The roof bolt assembly 10 includes an elongated bolt shaft 25 with a head 26 on one end and with threads 27 at the other end. A circular graphite coated washer 28 having an upper face 30, a lower face 31 and a hole 29 therethrough slidably receives the bolt shaft 25. An apertured bearing plate 32 is also received on the bolt shaft 25 and sandwiches the washer 28 with the head 26 of the bolt shaft 25. Furthermore, the outer diameter of the head 26 of the bolt shaft 25 is smaller than the outer diameter of the washer 28, which, in turn, is smaller than the outer diameter of the bearing plate 32. The washer 28 has preferably a hardened steel inner core 33 and an outer coating 34 comprised of a graphite suspension 35 mixed with a resinous base or binder 36 as shown in FIG. 3. Preferably the coating should be at least 0.0005" thick per face. The graphite coating is not temperature dependent over the temperature ranges in which the bolt assembly 10 is implemented. One particular graphite mixture that was found to work exceptionally well in this particular application is Grafo 231-5, manufactured by Grafo Colloid Corporation, Sharon, Pa. 16146, which has been about 37.5% suspended solids. The washer 28 (preferably a hardened steel washer) is first dipped in a vat containing Grafo 231-5 and then air dried, resulting in a coating thickness of about 0.0005" to 0.001" per face. The above described process can be repeated if a thicker graphite coating is required. It is believed ranges varying from 30%-50%, preferably 35%-45% and most preferably 35%-40% of suspended solids will achieve excellent results. It is believed that increased graphite solid content increases film thickness and prolongs lubricity. It is also possible to spray the graphite coating onto the washer 28. In that case, a graphite coating having less than 30% solids may be required so that a fine mist spray can be produced as is well known to one skilled in the art and, accordingly, several applications may be required to get the proper coating thickness. It is also believed that other non-temperature dependent solid or dry lubricants will also work in this application, such as molybdenum disulfide. Further, solid lubricants, such as graphite, suspended in a water base solution have achieved improved torque/tension relationships.
An expansion anchor comprising a tapered nut or spreader 37 having therein an internally threaded axial bore, and an expansion shell or gripping member 38 is carried on the threaded end 27 of the bolt shaft 25. The gripping member 38 is formed with a circular collar 39 at its base and with a plurality of radially expandable gripping fingers 40 extending integrally therefrom. Each gripping finger 40 is provided on its external surface with some type of gripping or engagement mechanism such as the plurality of gripping teeth 41 as shown. The gripping fingers 40 are preferably spaced apart from one another by a narrow vertical slot 42. Downward movement of the gripping member 38 is prevented by a support mechanism 44 affixed to the bolt shaft 25 at the bottom of the threads 27 by crimping or by other means as is known in the art. The spreader 37 has a downwardly tapered configuration with an enlarged upper end and a smaller lower end. A portion of the inner surface of each gripping finger 40 abuts the tapered outer surface of the spreader 37. An elongated key 46 on the outer surface of the spreader 37 and integral therewith is positioned within a vertical slot 42 between an adjacent pair of gripping fingers 40 and helps to keep the gripping member 38 from rotating along with the spreader 37 when the bolt shaft 25 is rotated.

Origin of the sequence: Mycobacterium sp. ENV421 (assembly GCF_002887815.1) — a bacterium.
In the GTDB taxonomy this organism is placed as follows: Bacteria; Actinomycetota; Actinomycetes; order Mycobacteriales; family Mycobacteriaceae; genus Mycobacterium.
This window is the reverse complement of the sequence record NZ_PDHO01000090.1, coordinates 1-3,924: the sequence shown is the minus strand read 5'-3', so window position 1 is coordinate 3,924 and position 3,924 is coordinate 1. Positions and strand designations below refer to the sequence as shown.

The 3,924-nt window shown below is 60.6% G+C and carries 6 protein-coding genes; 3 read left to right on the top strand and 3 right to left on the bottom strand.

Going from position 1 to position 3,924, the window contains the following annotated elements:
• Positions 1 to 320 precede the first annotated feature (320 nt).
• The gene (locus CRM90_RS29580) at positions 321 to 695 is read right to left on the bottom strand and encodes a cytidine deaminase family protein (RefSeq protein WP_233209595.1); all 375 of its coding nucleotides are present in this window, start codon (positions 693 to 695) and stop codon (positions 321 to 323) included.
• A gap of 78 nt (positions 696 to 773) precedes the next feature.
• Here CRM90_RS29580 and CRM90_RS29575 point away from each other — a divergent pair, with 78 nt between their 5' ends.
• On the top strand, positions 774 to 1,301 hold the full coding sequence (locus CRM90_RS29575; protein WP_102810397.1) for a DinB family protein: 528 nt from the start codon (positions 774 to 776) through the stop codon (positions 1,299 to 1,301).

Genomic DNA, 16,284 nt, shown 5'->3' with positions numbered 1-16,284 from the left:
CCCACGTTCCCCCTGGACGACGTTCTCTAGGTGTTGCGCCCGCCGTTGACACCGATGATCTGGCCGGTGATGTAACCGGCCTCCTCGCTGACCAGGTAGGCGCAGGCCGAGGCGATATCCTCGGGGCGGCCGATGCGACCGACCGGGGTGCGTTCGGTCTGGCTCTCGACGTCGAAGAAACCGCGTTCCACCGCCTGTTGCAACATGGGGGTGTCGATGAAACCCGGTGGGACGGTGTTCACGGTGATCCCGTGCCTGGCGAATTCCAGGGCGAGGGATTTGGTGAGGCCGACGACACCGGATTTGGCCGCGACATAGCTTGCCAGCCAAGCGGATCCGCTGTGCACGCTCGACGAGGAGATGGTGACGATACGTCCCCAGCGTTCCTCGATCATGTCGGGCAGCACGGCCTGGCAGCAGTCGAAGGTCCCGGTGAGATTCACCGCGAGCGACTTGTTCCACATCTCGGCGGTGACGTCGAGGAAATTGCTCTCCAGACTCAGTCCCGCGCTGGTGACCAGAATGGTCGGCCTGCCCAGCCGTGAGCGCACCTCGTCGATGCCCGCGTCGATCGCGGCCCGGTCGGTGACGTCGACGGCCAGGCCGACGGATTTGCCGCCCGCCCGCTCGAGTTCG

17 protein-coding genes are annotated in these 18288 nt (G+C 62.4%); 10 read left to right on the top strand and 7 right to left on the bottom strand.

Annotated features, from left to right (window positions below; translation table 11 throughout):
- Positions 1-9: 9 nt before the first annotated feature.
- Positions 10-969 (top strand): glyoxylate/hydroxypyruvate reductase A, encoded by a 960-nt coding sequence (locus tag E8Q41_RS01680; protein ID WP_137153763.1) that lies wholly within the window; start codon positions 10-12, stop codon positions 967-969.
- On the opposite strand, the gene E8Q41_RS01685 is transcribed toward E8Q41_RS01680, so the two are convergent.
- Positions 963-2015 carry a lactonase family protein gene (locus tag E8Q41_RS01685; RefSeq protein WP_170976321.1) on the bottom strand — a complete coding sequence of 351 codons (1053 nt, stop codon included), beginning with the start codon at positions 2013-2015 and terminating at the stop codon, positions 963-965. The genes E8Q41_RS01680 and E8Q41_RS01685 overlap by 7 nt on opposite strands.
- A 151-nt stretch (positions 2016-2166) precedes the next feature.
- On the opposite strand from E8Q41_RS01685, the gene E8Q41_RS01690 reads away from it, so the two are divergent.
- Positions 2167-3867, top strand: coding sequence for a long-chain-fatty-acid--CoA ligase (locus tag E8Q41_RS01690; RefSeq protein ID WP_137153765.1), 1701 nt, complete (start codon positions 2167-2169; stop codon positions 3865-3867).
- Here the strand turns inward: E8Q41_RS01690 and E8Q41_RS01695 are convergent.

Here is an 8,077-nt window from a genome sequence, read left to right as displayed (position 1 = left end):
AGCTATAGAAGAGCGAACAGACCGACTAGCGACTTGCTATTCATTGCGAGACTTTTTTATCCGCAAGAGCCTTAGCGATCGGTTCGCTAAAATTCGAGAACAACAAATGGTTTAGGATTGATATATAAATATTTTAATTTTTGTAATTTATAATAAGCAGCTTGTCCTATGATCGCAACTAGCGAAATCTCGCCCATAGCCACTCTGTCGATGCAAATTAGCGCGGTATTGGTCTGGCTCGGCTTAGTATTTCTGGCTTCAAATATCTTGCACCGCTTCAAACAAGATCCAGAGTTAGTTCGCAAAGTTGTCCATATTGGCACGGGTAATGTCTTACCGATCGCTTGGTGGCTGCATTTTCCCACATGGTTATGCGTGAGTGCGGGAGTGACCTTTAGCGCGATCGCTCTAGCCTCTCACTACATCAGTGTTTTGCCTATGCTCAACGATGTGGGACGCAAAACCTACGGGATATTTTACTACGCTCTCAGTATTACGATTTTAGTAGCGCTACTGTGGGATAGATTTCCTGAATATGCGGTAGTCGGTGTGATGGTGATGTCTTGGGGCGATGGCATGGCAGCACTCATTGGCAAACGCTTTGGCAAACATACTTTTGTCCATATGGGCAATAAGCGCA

The operation of the roof bolt assembly 10 in accordance with the present invention can be explained with reference to FIG. 1. Initially a resin cartridge 18 is placed in the bore hole 12 above the roof bolt 10 and the roof bolt 10 is advanced upwardly into the bore hole 12. FIG. 1 shows the arrangement just prior to the rupture of the resin cartridge 18. The roof bolt 10 then continues to advance into the bore hole 12 and ruptures the resin cartridge 18. At the same time, the components 20, 22 of the ruptured resin cartridge 18 are forced downward from the upward displacement of the anchor assembly.
The bolt head 26 and, hence, the entire bolt shaft 25, is rotated continuously in one direction and is drawn upward until the bearing plate 32 comes into contact with the mine roof surface 14.
Continued rotation of the bolt head 26 will then cause the spreader 37 to move downwardly along the threads 27. This downward movement of the spreader 37 causes the gripping fingers 40 to expand radially outward and force the gripping teeth 41 into a secure engagement with the rock formation 16 surrounding the bore hole 12. Rotation of the roof bolt 10 is continued without interruption until the support mechanism 44 fails and the proper tensioning force is reached. The graphite outer coating 34 of the washer 28 reduces the frictional force losses between the bolt head 26 and bearing plate 32 so that a greater amount of rotational force can be converted into bolt tension than has been possible before.
Hardened washers coated with a 37.5% graphite resin system had a tension/torque ratio of up to 92:1 which compares favorably with an uncoated hardened washer which typically has a tension/torque ratio on the order of 50:1.
Because washers coated with the solid lubricant suspension system minimize sparking, such washers may also be used in non-tensioning bolting systems where gas buildup in the mine is a problem.
Additionally, since the graphite coating is not temperature sensitive, the graphite coated washer can be placed directly on a hot forged mine bolt without affecting its lubricity while, on the other hand, the lubricity of the washers disclosed in U.S. Pat. Nos. 4,619,559 and 4,746,248 would be adversely affected since they would melt at such temperature.
Having described the presently preferred embodiment of the invention, it is to be understood that it may be otherwise embodied within the scope of the appended claims.
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|EP0688965A1 *||Apr 12, 1995||Dec 27, 1995||fischerwerke Artur Fischer GmbH & Co. KG||Device for controlling the pre-stressing of an anchoring bolt|
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|U.S. Classification||405/259.1, 411/534, 411/903, 405/259.5, 405/259.6, 411/428|
|International Classification||F16B31/02, F16B43/00, E21D21/00, F16B13/06, F16B13/14, F16B13/00|
|Cooperative Classification||Y10S411/903, F16B13/066, F16B31/02, F16B13/14, E21D21/0093, F16B43/002, F16B2013/008|
|European Classification||E21D21/00S, F16B43/00F|
|Jun 2, 1992||CC||Certificate of correction|
|Nov 15, 1993||AS||Assignment|
Owner name: LOCOTOS, FRANK M., PENNSYLVANIA
Free format text: ASSIGNMENT OF ASSIGNORS INTEREST;ASSIGNOR:F. M. LOCOTOS CO., INC.;REEL/FRAME:006763/0282
Effective date: 19931111
|Jun 27, 1994||FPAY||Fee payment|
Year of fee payment: 4
|Aug 11, 1998||REMI||Maintenance fee reminder mailed|
|Jan 17, 1999||LAPS||Lapse for failure to pay maintenance fees|
|Mar 30, 1999||FP||Expired due to failure to pay maintenance fee|
Effective date: 19990115